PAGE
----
Amniotic fluid (AF) is an active component of the intrauterine environment and serves multiple roles. AF plays a vital part in normal fetal development. Its functions include:
maintaining a constant intrauterine temperature,
cushioning the fetus against trauma,
providing space for fetal movement and growth, and
serving as a reservoir for fetal waste products before maternal excretion.
AF has considerable diagnostic utility. Abnormalities in AF volume can indicate various fetal or maternal pathologies, and as a convenient source of fetal cells, AF is commonly collected for prenatal genetic evaluation. Finally, AF plays a not yet fully understood role in one of the most devastating perinatal complications, the AF embolism (AFE) syndrome.
The AF system is a dynamic one, with current research indicating that the entire volume of fluid turns at least once a day. The rate of change and total volume of AF correlates with gestational age. AF volume increases considerably between 8 and 30 weeks gestation, peaks in weeks 32–34, and declines thereafter.
At any given time, AF volume is reflective of the balance between fluid production and resorption mechanisms, though the regulation of these mechanisms is not understood. In pathologic states, wherein these mechanisms are altered, AF volume can change quickly and considerably. Excessive amounts of AF (polyhydramnios) may total several liters, or in conditions of low fluid (oligohydramnios), AF volumes may approach zero. As will be further discussed below, abnormal fluid volumes may result from various fetal anomalies and maternal disease states.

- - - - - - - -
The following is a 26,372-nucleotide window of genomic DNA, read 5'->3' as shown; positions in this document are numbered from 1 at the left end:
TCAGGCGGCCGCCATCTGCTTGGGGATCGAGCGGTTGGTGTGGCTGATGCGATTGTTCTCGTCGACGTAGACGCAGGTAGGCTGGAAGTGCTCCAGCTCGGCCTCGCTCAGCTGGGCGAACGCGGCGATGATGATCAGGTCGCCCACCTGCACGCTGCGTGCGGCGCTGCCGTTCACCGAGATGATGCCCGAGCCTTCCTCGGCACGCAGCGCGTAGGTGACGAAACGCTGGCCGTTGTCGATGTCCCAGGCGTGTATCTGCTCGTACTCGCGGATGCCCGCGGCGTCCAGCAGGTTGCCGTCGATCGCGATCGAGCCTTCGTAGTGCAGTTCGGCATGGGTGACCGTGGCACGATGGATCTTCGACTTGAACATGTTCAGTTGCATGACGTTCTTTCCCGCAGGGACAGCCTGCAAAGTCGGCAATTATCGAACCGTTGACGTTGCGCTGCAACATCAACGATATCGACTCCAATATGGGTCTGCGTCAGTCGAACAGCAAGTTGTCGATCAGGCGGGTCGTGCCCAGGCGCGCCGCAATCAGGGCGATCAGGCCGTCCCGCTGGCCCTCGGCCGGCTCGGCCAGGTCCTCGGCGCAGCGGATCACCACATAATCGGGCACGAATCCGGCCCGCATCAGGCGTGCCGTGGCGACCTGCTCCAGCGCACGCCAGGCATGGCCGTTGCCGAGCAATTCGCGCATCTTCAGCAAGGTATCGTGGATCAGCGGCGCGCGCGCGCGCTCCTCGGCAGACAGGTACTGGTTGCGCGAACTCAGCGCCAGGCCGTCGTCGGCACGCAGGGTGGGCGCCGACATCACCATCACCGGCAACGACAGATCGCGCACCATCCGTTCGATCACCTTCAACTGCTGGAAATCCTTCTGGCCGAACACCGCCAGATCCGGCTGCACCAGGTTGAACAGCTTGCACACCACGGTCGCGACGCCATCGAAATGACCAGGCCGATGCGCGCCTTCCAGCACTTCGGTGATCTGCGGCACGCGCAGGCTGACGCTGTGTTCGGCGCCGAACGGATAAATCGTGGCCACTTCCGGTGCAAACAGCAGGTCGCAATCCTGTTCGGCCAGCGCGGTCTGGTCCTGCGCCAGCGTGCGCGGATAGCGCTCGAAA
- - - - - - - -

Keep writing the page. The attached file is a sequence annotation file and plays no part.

Amniotic Fluid Production
Early AF is thought to arise as an ultrafiltrate of maternal plasma. At the start of the second trimester, the major source of AF is the fetal plasma, which diffuses through the fetal skin until keratinization after about 20 weeks gestation. Around 9–12 weeks gestation, the fetal kidney begins to excrete urine, and by the time of keratinization, fetal urine constitutes the majority of AF. Fluid produced by the fetal lungs is a minor contributor to AF volume, and fluid transudation across the placenta and umbilical cord accounts for the smallest portion.
Amniotic Fluid Resorption
The two major mechanisms of AF resorption are thought to be fetal swallowing and intramembranous absorption. Swallowing, which begins early in gestation, is believed to account for the bulk of AF removal. However, fetal urine and lung fluid production occur at greater volumes than swallowing has been shown to remove. The proposed mechanism for resorption of the remainder of fluid is via intramembranous routes. AF becomes increasingly hypotonic with advancing gestation, so the growing osmotic gradient between AF and fetal blood is thought to pull AF into fetal circulation at the fetal surface of the placenta. While this process is still being studied, it is thought that intramembranous absorption may be the primary ...